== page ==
By Harry Stein*
After years of hysterical warnings about a “looming fiscal crisis” from deficits under President Barack Obama, Republican leaders in Congress are suddenly willing to increase deficits for President Donald Trump. This deficit flip-flop is certainly hypocritical, but it also obscures the true nature of the threat posed by Trump.
Trump is taking office at a time when America’s fiscal system is extremely strong. The primary threat is not that America will go broke; it is that America’s fiscal strength will be wasted and abused. Trump and his allies in Congress are poised to privatize America’s fiscal strength to further enrich a wealthy few and give corporations more power over ordinary Americans.
Markets understand America’s fiscal strength, even though politicians whip up fears of a debt crisis to justify unpopular cuts to successful federal programs — a dynamic I call “fiscal hysteria” in a new article for the Harvard Law and Policy Review.
Interest rates on the Treasury bonds that finance the national debt have been falling for decades and are currently extremely low, which would not be the case if investors doubted whether the United States could pay back its loans. Furthermore, economists at Moody’s Analytics report that the United States has substantial capacity to incur more debt should it be necessary.
This means that Trump has inherited a federal budget that gives him tremendous power. Based on the tax plans from both Trump and House Republicans, the largest application of this fiscal power will be tax cuts for the wealthy and corporations. Rather than using these revenues to finance programs that benefit all Americans, these tax cuts concentrate even more wealth among the elite few.
Corporations would be further empowered by several of Trump’s fiscal policies. Private companies are already jockeying for contracts to build Trump’s border wall — a project that will likely to use eminent domain to seize land from its current owners. According to the conservative Daily Caller, “defense contractors couldn’t be happier” about potential profits from Trump’s military buildup. And privatization is also at the core of the infrastructure plans touted by Trump and some in Congress.
House Speaker Paul Ryan, a Wisconsin Republican, refuses to commit to preventing deficit increases from these costly policies, so progressives may be tempted to adopt the same fiscal hysteria that Ryan used so effectively to attack Obama. But this will only play into the hands of Trump and his allies in Congress.
Economist Jared Bernstein warns that, “Deficit hysteria — often promulgated by those who are happy to cut taxes without making up the revenue loss — has become a stalking horse for shrinking government under the guise of fiscal rectitude.”
This antigovernment agenda is another way Trump can use the fiscal system to give corporations more power. Budget cuts that undermine agencies responsible for financial supervision and environmental enforcement would empower Wall Street and big polluters. Rolling back federal health-care programs would increase the power of insurance companies over American families.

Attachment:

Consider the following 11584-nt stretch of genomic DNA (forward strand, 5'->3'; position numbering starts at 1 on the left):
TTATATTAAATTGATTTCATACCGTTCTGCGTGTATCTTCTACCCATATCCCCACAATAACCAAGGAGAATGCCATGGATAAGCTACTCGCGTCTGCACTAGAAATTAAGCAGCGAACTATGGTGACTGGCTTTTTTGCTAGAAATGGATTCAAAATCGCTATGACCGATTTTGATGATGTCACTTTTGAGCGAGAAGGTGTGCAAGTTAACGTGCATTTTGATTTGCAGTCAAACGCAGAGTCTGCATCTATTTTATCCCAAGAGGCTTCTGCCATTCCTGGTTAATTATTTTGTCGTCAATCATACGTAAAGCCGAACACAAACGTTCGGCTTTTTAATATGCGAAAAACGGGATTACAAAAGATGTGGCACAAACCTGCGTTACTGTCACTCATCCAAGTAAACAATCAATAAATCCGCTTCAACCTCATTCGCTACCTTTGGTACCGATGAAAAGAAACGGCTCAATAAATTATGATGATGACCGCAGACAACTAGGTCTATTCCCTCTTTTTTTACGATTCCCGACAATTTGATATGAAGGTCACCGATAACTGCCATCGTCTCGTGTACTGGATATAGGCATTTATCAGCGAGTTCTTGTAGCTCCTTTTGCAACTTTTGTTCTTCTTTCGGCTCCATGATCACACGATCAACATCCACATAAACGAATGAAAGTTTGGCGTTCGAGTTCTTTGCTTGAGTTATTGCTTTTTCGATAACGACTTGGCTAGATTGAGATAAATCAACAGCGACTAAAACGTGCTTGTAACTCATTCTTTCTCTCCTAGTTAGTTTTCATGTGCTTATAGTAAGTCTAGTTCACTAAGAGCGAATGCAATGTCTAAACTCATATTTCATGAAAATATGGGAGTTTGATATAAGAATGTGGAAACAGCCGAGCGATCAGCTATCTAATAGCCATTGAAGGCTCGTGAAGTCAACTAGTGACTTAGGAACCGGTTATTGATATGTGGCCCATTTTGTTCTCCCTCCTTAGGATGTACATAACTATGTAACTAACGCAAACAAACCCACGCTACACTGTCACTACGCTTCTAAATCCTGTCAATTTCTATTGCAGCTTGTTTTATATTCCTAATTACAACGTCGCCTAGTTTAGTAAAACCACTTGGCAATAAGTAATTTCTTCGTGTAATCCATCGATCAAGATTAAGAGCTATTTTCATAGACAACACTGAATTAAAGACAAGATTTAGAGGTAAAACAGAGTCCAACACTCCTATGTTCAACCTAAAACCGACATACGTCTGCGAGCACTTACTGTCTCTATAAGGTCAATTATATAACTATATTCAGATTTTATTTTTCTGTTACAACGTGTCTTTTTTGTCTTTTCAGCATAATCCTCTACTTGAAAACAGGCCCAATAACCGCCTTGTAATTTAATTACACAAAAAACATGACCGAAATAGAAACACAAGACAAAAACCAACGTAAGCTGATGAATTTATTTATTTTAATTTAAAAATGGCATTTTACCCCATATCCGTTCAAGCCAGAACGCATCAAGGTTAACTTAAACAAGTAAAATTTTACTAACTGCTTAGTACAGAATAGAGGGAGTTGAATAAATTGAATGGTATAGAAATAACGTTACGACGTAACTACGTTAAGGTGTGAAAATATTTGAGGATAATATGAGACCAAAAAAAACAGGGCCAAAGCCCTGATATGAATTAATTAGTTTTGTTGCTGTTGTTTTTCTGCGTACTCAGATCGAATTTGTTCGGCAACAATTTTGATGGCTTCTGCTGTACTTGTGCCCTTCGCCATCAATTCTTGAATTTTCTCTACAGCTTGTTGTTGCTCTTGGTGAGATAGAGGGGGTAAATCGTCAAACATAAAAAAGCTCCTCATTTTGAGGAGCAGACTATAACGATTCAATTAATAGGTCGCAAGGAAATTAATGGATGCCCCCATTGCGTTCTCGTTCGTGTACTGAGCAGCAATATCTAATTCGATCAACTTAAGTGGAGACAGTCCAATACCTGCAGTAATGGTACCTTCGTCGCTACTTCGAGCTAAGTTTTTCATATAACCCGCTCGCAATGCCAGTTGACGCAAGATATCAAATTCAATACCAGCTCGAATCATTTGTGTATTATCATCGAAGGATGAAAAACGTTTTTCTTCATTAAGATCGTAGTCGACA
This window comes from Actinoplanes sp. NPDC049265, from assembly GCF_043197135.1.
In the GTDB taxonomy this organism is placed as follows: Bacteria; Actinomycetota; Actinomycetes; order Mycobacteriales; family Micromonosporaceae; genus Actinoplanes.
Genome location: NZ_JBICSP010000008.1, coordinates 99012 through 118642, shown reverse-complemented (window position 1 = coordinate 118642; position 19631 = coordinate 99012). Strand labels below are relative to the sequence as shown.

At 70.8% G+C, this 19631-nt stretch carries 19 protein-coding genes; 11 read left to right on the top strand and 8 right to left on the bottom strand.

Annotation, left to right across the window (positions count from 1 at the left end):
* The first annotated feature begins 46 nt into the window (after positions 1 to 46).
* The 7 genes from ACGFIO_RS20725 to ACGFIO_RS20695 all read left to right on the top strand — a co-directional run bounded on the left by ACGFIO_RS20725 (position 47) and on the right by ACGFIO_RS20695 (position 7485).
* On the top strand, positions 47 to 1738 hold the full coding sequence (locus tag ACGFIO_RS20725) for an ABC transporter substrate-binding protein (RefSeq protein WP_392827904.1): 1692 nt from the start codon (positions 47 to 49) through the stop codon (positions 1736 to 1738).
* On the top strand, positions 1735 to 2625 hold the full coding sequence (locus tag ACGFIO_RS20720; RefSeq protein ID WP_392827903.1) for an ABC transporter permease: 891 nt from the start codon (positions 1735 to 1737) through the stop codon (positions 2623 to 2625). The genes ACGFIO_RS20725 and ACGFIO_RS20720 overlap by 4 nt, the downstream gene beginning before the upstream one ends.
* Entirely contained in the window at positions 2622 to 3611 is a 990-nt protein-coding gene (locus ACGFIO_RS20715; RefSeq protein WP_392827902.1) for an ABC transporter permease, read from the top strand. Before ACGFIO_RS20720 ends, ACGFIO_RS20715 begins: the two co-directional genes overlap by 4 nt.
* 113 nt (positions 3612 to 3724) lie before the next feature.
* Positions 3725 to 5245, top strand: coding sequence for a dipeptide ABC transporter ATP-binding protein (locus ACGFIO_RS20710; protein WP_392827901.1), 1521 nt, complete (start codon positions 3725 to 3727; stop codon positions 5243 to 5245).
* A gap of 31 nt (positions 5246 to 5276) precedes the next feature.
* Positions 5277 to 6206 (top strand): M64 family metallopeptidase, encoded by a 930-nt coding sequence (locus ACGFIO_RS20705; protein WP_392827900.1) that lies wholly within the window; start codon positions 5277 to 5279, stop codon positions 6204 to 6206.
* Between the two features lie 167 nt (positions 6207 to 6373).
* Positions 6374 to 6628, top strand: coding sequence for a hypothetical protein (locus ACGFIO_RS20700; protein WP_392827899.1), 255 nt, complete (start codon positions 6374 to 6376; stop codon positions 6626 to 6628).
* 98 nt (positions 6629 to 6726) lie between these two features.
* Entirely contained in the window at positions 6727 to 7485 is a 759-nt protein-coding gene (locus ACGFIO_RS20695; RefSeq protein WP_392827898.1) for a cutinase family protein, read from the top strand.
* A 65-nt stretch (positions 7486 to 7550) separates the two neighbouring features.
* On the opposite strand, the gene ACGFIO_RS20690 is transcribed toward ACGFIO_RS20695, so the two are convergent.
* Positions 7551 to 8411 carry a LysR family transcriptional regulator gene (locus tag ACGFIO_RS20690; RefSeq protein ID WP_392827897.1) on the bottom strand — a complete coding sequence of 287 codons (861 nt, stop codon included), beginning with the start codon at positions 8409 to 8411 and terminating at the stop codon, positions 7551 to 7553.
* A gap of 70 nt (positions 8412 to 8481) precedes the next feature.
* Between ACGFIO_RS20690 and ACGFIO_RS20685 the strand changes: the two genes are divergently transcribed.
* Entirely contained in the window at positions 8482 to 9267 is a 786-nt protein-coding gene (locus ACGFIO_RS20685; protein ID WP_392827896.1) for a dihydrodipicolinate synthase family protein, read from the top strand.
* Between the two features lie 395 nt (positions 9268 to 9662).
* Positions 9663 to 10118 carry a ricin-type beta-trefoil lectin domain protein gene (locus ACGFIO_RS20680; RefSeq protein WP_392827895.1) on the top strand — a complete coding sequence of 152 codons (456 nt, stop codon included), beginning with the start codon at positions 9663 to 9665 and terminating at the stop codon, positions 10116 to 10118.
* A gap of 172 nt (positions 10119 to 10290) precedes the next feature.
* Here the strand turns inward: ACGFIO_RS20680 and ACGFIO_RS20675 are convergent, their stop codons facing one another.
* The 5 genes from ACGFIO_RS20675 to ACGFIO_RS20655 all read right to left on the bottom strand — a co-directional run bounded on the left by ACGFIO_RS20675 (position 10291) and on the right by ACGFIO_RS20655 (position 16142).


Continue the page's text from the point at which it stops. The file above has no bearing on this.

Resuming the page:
These cuts are extremely unpopular, which is why their advocates invoke the specter of a fiscal crisis to claim that the American people have no choice but to accept this agenda. Fear of a debt crisis is less effective to stop tax cuts, since nobody wants to give more money to a government that appears hopelessly broke.
The myth that America is somehow bankrupt may be the most pernicious political barrier blocking ambitious progressive policies that would make a real difference in the lives of the American people, such as making child care affordable or preventing lead poisoning from contaminated paint, soil, or water.
Congressional leaders used the myth of American bankruptcy as an excuse for inaction under Obama, and may now use the same myth to enact their agenda under Trump.
Good fiscal policy should expand opportunity by responding to changes in the economy. Progressives should not emulate the way that Ryan has shifted his posture on budget deficits now that a new political climate creates opportunities to empower a privileged few.
Progressives should also insist on fiscal sanity, which is more important than ever in an era of “alternative facts.” This means using honest numbers that provide a realistic look at the federal budget and the cost of new proposals. New long-term commitments — whether they are in the form of spending programs or tax cuts — should include a realistic plan to finance the costs.
Instead of falling into the trap of fiscal hysteria, progressives must focus on how Trump is squandering and privatizing America’s fiscal strength. The fiscal system should be a powerful tool to make the economy work better for all Americans. Trump is using it to enrich the wealthy and empower corporations.
*Harry Stein is the director of fiscal policy at the Center for American Progress.
This essay was originally published on MarketWatch.